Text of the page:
Farrugia's creation was a detailed steam-powered locomotive, rendered in 2,755 pounds of Belgian chocolate, that stretched 111.5 feet (34 meters) long and took 784 hours to complete. Farrugia explained how he thought up the concept to several press outlets:
"I had this idea for a while, and I said what do you think if we do this realization of a long chocolate train, you know, because a train you can make it as long as you like... Actually it was going to be much smaller than it was, but I kept on adding another wagon, and another wagon, and it's the size it is today."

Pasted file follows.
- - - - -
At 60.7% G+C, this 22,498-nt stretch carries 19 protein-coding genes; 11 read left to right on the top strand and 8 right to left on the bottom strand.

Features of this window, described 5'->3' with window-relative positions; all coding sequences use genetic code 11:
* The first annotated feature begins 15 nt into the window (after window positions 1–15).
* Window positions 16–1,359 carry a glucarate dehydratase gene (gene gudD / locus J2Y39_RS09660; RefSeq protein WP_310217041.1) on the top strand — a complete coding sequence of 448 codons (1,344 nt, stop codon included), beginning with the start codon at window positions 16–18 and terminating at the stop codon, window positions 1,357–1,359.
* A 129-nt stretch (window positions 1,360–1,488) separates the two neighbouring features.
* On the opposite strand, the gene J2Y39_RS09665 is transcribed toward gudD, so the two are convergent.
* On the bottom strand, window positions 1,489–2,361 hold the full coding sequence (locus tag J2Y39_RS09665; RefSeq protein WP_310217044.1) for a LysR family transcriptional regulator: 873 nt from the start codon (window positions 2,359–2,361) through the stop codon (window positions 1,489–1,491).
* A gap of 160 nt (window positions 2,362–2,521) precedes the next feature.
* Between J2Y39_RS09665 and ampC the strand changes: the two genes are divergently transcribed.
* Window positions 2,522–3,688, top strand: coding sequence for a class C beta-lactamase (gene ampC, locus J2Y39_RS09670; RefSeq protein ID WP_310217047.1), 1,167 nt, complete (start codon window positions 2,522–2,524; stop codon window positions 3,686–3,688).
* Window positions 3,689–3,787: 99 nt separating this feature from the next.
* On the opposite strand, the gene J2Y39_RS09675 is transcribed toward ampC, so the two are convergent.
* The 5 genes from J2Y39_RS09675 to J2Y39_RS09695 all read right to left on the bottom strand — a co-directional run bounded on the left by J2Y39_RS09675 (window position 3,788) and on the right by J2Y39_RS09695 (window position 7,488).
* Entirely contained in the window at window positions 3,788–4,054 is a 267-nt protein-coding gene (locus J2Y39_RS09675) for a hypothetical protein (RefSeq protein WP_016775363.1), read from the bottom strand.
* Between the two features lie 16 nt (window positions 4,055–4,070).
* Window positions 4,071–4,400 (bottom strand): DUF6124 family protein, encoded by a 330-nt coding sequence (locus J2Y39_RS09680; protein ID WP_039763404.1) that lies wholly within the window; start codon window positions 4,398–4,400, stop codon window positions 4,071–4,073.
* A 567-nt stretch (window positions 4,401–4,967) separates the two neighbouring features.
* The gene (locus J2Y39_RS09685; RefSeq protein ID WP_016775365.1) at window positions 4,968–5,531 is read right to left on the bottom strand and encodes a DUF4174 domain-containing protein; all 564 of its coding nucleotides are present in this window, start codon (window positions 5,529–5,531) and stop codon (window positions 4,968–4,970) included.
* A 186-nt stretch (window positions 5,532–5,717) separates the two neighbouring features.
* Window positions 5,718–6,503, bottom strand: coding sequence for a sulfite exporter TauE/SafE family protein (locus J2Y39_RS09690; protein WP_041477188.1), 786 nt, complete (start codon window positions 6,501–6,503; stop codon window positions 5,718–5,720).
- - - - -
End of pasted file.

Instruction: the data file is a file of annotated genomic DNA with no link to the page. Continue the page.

The train's many components include seven wagons modeled after modern Belgian trains. The remaining trains recall Belgium's older train wagons, including one with a bar and restaurant.
Most of the structure was constructed in Farrugia's home country, but the world record almost wasn't -- many pieces were damaged in transit to Brussels. Farrugia managed to reconstruct the trouble spots in time for the train's debut.
Sky News shares that the train will be displayed at various chocolate museums in Belgium and at the Brussel's train museum in coming days.